Our county refuses to be a sanctuary. Our churches are stepping up.

Sanctuary Church

I always wanted to believe that America was a place where we should depend on our government officials to do – or at least try to do – the right thing. Well I’ve been proven wrong in the past few months.  They aren’t even trying. The recent decisions by President Trump and Miami-Dade Mayor Gimenez leave undocumented immigrant families even more vulnerable than before. With the brush of two pens, the institutions run by these two men are detaining and deporting working mothers and fathers of American citizen children, leaving them orphaned and without any means of support.

The so-called “evangelicals” are busy proclaiming America a walled off country where God only loves some of us not all of us. Fortunately, there are progressive religious leaders who are answering the call to “love our neighbors as ourselves.”

I’d never heard of a sanctuary church before and now I’m part of one.

It ends up they have a long history in the U.S.  They’ve  protected runaway slaves along the underground railroad and assisted conscientious objectors during the Vietnam War. The Episcopal Diocese in California has decided to become a Sanctuary Diocese. Good work California. Florida is not far behind. I know of at least four houses of faith that declared themselves as sanctuary churches to protect the undocumented in our community from government overreach.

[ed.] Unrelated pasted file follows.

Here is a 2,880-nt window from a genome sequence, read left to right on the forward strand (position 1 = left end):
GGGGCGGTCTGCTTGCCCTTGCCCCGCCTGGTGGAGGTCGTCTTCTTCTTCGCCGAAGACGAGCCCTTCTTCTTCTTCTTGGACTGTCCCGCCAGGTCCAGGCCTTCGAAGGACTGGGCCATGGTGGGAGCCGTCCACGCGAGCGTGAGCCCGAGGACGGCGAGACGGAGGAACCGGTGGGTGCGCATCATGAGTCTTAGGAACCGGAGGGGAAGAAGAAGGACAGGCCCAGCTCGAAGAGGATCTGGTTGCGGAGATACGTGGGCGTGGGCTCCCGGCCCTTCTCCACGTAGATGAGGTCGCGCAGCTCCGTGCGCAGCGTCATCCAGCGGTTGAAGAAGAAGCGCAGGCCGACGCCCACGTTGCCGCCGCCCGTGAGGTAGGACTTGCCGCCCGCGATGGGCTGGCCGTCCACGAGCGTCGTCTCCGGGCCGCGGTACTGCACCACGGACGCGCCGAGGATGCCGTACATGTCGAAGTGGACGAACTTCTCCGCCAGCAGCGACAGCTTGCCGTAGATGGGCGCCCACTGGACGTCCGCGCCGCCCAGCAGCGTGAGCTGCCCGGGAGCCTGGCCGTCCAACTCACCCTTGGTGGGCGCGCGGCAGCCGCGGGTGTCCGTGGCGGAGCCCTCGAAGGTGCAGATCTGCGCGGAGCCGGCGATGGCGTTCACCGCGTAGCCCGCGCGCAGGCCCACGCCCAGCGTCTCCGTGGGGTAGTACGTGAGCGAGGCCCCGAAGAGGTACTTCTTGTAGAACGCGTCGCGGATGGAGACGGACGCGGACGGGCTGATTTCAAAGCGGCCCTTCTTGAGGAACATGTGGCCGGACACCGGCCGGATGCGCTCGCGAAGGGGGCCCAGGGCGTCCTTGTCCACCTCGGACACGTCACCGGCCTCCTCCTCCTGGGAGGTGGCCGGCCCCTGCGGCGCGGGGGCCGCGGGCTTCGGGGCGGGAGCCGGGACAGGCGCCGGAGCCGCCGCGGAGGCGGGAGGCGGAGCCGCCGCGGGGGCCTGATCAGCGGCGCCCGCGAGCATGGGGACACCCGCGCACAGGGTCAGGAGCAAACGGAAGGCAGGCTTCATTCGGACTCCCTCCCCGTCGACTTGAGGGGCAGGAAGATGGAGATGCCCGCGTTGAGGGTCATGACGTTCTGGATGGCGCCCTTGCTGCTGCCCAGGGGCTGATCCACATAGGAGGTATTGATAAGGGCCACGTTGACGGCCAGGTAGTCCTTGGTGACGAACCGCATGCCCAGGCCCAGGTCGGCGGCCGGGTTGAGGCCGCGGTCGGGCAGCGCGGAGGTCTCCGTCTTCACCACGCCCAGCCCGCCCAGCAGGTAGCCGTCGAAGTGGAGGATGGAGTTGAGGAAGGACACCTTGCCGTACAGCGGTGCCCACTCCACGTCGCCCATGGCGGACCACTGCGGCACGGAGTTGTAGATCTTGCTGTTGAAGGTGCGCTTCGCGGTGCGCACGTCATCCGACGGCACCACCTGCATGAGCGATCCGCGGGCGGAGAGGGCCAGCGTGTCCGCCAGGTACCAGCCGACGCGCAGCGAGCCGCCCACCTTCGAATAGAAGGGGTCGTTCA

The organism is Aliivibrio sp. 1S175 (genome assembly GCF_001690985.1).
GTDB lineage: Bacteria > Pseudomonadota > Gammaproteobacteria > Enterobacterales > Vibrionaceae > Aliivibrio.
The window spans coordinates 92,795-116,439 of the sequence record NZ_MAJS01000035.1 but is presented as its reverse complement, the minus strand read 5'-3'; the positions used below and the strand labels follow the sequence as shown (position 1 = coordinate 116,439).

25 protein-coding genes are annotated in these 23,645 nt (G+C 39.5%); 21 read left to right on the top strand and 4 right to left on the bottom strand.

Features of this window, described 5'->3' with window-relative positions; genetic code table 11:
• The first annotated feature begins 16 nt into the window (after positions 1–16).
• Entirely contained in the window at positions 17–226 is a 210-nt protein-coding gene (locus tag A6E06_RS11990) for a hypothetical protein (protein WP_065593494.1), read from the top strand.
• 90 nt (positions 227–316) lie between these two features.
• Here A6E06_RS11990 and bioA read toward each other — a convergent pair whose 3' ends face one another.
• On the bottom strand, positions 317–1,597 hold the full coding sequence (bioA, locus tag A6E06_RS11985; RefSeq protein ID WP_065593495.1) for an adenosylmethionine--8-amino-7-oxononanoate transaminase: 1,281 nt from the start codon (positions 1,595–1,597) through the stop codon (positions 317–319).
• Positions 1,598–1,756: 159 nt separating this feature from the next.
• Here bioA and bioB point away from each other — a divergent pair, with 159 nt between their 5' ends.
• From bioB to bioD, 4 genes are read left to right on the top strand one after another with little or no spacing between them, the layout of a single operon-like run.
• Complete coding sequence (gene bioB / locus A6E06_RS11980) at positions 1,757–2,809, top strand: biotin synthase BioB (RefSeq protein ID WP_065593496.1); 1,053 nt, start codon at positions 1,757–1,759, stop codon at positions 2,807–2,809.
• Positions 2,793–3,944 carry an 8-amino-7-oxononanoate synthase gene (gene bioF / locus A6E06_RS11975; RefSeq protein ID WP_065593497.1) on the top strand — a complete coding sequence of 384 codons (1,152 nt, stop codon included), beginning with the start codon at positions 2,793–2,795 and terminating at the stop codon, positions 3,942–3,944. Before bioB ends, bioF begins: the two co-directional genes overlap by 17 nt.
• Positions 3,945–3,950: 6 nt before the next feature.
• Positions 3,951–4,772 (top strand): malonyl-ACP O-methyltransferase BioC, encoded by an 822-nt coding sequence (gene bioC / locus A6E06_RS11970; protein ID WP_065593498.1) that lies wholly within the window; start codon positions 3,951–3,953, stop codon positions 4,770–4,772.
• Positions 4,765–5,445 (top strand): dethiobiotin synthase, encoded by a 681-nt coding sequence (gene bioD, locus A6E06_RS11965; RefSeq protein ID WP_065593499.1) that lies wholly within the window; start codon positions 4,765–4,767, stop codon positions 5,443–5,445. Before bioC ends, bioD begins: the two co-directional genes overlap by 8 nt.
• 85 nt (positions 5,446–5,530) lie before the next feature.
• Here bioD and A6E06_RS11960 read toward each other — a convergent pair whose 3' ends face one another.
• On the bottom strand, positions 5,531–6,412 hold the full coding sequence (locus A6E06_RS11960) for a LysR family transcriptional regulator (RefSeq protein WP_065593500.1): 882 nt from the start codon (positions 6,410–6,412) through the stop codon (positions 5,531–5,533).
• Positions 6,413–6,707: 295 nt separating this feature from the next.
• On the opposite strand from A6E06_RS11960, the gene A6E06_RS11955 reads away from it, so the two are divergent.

We voted yes on June 4, 2017.

Coral Gables Congregational Church

Statement of Immigrant Support

As a community of faith, Coral Gables Congregational United Church of Christ is committed to opening our doors to undocumented immigrants in need of sanctuary. We will support those who are threatened by a policy that is separating families and deporting people who are beloved members of our community.

The more we sacrifice with these undocumented immigrants, the more we learn about God’s capacity for hospitality, mercy, and love. We can only do this with the support of this congregation, other houses of faith, and the open-hearted space of the Holy Spirit.

Therefore, hearing the Christian call to love our neighbors as ourselves and responding to the ancient prophetic call to do justice, love mercy, and walk humbly with our God, we affirm our willingness to be a place of safety, advocacy, and hope for undocumented immigrants in need.

The Interfaith Movement for Immigrant justice has some awesome information on what providing sanctuary means.

 

Leave a Reply